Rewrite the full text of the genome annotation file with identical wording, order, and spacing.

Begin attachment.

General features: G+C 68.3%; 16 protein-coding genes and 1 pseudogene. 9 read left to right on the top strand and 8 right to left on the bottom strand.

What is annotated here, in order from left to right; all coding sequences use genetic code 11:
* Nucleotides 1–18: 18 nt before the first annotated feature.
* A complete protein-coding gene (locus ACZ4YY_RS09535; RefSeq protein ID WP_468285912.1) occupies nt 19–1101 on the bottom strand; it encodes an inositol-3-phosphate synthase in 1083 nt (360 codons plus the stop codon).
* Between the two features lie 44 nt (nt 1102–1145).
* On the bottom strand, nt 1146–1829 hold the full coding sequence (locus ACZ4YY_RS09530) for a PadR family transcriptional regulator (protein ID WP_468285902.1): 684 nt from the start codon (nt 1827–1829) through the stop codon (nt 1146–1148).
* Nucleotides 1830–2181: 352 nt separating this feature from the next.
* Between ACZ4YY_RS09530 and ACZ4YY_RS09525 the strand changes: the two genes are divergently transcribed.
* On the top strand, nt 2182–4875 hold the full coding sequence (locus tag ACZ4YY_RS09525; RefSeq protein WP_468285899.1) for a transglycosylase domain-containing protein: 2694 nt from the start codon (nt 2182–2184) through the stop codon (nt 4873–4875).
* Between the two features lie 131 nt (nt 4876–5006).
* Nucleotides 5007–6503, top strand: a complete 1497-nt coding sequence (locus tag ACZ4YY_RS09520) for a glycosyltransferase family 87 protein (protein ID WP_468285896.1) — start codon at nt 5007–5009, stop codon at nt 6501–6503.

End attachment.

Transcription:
General features: G+C 68.3%; 16 protein-coding genes and 1 pseudogene. 9 read left to right on the top strand and 8 right to left on the bottom strand.

What is annotated here, in order from left to right; all coding sequences use genetic code 11:
* Nucleotides 1–18: 18 nt before the first annotated feature.
* A complete protein-coding gene (locus ACZ4YY_RS09535; RefSeq protein ID WP_468285912.1) occupies nt 19–1101 on the bottom strand; it encodes an inositol-3-phosphate synthase in 1083 nt (360 codons plus the stop codon).
* Between the two features lie 44 nt (nt 1102–1145).
* On the bottom strand, nt 1146–1829 hold the full coding sequence (locus ACZ4YY_RS09530) for a PadR family transcriptional regulator (protein ID WP_468285902.1): 684 nt from the start codon (nt 1827–1829) through the stop codon (nt 1146–1148).
* Nucleotides 1830–2181: 352 nt separating this feature from the next.
* Between ACZ4YY_RS09530 and ACZ4YY_RS09525 the strand changes: the two genes are divergently transcribed.
* On the top strand, nt 2182–4875 hold the full coding sequence (locus tag ACZ4YY_RS09525; RefSeq protein WP_468285899.1) for a transglycosylase domain-containing protein: 2694 nt from the start codon (nt 2182–2184) through the stop codon (nt 4873–4875).
* Between the two features lie 131 nt (nt 4876–5006).
* Nucleotides 5007–6503, top strand: a complete 1497-nt coding sequence (locus tag ACZ4YY_RS09520) for a glycosyltransferase family 87 protein (protein ID WP_468285896.1) — start codon at nt 5007–5009, stop codon at nt 6501–6503.